LAS VEGAS — Steve Horner, a Utah resident and former talk-show host turned life coach and writer of self-help books, has gained recognition filing successful sex discrimination complaints against bars and other businesses nationwide. His contention: Ladies' nights, or other promotions that reserve freebies and discounts for women, are discriminatory and, therefore, unconstitutional.
After moving from Minnesota to St. George more than a year ago, Horner set his sights on nearby Las Vegas, with its giant party scene fueled in part by the common practice of waiving women's entry fees to clubs, lounges and pool parties.
His efforts to file complaints with the Nevada Equal Rights Commission began before the Legislature passed an amendment this spring specifically allowing for such promotions. The amendment was attached to a bill that prohibits discrimination against transgender people.
After the law takes effect Oct. 1, Horner said he wants to use the evidence in his complaints as fodder in his one-man mission to reverse the amended state law allowing for ladies' night promotions and other gender-based discounts.
Some states have outlawed ladies' night promotions as discriminatory, but the practice has few critics among either liberals or conservatives. Horner and other men who have challenged the policies get little sympathy from the public, which has called them everything from "woman-haters" to "party poopers" and "buffoons" in print and online.
Horner's efforts have so far gotten the cold shoulder in Nevada, a state with business-friendly laws and a libertarian attitude toward sexual stereotypes. Even the ACLU won't support Horner's cause, saying the practice of charging male customers to get into bars and clubs doesn't rise to the level of a constitutional injustice.
Horner says his first complaint, against the Blue Martini bar and restaurant in Las Vegas, was rejected by the Nevada Equal Rights Commission last year because he never actually visited the bar in person.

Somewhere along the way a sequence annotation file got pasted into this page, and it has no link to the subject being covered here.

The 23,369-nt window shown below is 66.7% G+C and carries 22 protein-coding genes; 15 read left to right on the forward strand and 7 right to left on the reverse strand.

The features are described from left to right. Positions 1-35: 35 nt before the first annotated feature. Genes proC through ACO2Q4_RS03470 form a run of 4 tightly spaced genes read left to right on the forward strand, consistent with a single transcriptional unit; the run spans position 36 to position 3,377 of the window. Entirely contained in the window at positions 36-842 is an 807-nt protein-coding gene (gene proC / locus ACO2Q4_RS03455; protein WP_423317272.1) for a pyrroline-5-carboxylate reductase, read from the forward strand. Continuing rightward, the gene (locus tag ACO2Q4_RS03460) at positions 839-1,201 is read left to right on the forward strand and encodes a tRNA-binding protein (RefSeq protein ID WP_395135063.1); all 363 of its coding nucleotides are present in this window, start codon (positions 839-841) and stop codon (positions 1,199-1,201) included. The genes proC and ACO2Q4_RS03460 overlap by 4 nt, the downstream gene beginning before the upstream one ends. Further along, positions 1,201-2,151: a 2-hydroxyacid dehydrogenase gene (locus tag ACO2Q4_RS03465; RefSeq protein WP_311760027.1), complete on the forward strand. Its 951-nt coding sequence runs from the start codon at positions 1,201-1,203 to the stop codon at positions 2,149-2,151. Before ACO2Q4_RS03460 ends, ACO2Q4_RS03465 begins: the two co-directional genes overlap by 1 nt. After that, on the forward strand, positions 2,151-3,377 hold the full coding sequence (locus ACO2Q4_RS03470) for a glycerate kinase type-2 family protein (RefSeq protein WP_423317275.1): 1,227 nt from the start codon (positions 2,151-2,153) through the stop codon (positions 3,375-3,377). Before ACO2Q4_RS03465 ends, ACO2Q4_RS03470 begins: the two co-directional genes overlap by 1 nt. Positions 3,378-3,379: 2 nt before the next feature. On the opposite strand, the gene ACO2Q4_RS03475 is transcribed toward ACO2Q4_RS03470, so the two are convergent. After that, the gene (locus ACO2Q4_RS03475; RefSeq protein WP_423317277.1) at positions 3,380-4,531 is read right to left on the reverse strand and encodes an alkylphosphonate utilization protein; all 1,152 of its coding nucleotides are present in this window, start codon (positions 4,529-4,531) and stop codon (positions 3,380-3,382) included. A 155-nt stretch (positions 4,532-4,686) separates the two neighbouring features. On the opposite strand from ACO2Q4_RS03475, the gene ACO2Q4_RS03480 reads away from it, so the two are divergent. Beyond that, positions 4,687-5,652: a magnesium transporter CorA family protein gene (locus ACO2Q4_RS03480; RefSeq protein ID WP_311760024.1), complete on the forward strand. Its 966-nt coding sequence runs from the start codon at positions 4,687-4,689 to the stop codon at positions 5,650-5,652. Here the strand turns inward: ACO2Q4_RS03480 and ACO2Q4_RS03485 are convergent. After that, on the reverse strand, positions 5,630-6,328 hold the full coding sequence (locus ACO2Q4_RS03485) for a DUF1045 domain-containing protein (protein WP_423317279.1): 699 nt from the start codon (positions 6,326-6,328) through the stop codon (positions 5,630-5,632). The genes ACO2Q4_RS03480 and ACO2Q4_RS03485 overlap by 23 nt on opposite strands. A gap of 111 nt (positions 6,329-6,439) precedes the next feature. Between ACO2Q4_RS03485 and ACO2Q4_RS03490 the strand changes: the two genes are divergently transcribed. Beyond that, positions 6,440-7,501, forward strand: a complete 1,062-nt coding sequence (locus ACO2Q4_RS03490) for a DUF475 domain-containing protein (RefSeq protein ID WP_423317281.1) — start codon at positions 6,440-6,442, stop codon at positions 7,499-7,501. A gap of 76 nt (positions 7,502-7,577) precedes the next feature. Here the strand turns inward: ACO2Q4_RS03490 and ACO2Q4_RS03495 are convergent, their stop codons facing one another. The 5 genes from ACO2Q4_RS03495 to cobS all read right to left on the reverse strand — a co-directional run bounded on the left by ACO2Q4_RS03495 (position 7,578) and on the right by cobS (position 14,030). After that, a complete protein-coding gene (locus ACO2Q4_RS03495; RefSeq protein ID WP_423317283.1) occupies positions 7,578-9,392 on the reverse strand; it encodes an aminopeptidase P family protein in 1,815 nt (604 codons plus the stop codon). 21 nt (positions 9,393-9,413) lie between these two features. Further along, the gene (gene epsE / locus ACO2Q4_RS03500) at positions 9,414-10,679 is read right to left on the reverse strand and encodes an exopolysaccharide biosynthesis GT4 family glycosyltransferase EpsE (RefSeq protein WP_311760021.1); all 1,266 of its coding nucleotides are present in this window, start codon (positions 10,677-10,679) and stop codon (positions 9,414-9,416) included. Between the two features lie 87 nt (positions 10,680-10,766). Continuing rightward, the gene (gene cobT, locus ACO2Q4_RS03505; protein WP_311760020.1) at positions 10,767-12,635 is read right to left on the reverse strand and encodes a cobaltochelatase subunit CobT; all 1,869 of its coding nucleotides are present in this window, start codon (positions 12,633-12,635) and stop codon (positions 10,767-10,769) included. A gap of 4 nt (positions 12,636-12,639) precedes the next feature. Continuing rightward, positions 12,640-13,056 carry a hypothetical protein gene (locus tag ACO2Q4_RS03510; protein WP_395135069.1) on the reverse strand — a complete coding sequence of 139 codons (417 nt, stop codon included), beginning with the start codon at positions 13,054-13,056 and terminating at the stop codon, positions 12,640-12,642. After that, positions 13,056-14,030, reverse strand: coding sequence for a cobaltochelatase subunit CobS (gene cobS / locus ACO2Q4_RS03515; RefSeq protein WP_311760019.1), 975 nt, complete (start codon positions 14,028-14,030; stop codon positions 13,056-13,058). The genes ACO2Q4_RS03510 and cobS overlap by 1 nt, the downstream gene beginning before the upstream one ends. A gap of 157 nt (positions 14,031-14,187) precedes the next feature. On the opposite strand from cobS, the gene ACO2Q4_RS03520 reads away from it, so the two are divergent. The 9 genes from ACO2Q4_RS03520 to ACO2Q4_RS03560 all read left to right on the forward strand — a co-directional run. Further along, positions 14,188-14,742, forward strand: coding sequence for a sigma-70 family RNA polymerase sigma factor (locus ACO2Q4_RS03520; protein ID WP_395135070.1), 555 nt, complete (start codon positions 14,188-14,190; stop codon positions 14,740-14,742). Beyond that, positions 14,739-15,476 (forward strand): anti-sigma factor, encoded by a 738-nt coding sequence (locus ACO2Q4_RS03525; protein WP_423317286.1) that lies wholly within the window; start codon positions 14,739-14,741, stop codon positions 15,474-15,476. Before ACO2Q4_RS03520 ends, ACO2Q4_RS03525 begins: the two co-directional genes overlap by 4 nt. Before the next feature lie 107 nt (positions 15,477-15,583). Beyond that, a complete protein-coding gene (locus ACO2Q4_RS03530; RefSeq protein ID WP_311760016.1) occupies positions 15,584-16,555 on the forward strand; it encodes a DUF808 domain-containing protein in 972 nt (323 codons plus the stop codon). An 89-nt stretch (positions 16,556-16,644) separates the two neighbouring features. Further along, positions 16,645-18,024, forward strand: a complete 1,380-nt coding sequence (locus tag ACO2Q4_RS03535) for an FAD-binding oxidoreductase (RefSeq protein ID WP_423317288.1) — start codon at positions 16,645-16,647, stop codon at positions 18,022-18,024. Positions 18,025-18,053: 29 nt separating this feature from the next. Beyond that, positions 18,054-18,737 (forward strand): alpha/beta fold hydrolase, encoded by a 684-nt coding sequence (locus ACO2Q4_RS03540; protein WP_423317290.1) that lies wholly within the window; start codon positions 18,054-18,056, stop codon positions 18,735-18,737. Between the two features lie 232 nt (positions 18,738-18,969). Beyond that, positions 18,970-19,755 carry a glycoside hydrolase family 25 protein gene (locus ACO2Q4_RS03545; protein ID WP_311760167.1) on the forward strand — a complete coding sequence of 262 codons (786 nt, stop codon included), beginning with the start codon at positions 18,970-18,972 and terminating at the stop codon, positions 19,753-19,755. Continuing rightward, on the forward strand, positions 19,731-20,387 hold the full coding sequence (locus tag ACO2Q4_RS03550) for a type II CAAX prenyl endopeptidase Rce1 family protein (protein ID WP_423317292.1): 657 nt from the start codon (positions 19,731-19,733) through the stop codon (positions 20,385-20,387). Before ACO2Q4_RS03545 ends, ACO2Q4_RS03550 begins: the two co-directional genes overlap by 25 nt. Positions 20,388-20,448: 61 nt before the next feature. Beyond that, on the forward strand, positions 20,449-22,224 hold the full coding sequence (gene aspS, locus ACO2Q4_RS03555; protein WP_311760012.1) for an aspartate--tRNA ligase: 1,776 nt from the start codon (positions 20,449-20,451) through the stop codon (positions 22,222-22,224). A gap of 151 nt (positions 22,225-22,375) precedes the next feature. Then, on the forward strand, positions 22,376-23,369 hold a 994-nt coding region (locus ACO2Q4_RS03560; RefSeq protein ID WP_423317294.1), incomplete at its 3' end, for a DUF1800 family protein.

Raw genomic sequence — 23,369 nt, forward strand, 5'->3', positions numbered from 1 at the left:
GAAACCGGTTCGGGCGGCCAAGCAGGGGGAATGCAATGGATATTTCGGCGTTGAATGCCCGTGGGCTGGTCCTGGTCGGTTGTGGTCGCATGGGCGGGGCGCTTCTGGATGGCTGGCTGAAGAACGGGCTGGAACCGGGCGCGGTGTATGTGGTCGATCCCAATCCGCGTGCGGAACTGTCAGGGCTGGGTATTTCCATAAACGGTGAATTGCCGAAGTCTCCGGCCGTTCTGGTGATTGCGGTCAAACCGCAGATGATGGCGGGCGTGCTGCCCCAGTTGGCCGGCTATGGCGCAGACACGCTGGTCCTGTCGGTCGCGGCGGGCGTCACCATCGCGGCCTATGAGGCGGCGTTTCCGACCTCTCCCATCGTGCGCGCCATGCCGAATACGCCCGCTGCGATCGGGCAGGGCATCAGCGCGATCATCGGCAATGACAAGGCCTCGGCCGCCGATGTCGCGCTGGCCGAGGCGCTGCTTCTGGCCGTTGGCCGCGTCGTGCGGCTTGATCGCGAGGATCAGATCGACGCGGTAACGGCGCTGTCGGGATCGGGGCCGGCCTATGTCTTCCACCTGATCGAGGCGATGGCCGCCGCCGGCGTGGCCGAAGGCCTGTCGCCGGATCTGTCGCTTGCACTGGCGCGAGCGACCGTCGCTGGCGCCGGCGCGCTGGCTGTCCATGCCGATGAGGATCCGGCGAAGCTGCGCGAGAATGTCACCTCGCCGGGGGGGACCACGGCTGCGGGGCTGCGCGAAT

That's why Horner made sure to visit some bigger adversaries on his list: casino pool parties.
The 63-year-old showed up with a tape recorder and microphone to record information that's common knowledge around town: While he had to pay $15 to $50 to get into pool parties, women got in free or at reduced rates.
Those efforts resulted in six complaints filed last month and this month against Hard Rock, Tropicana, MGM Grand, M Resort, Rio and Mirage — each seeking a minimum of $2,000 in damages plus attorney fees.
Horner said casino employees laughed when he asked whether he could get into the events free or at the reduced "women's rate." They seemed unconcerned, he said, when told they were being taped.
Until recently, casinos had reason to worry about such complaints. In 2008, the Nevada Equal Rights Commission determined that a promotion offering women free membership to Las Vegas Athletic Clubs while men paid membership dues was discriminatory. The commission — which has not ruled on the merits of any similar cases before or since — acknowledged that different pricing for men isn't unusual, but it couldn't allow the gym's policy after it was presented as evidence.
Horner said he learned of the law change when a state attorney reviewing the complaints informed him they would soon be moot.
The commission will continue to accept and consider "sex-based pricing" complaints until Oct. 1, Nevada Equal Rights Commission Administrator Shelley Chinchilla said. After that date, the commission will dismiss them outright for lack of jurisdiction, she said. Chinchilla wouldn't comment on Horner, as complaints are confidential by law unless they go to a hearing.
Horner has since written a letter to Gov. Brian Sandoval and talked with legislators about reversing the amendment, to no avail.
Allen Lichtenstein, general counsel of ACLU of Nevada, said he thinks Horner's complaints are dead in the water even now, before the amendment takes effect.
Courts are unlikely to view discounted or free rates or services reserved for women as an injustice compared with other forms of discrimination, he said.
Any efforts to remove the state amendment would be met with more than the bemused reactions of casino workers. The powerful Nevada Resort Association lobbied for the business exemption based on the financial benefits pool parties generate for casino giants and thus, the state as a whole.
Horner said he welcomes a public battle.
"How can you say you're an egalitarian state one moment, and then you're not when there's money to be made?" he said.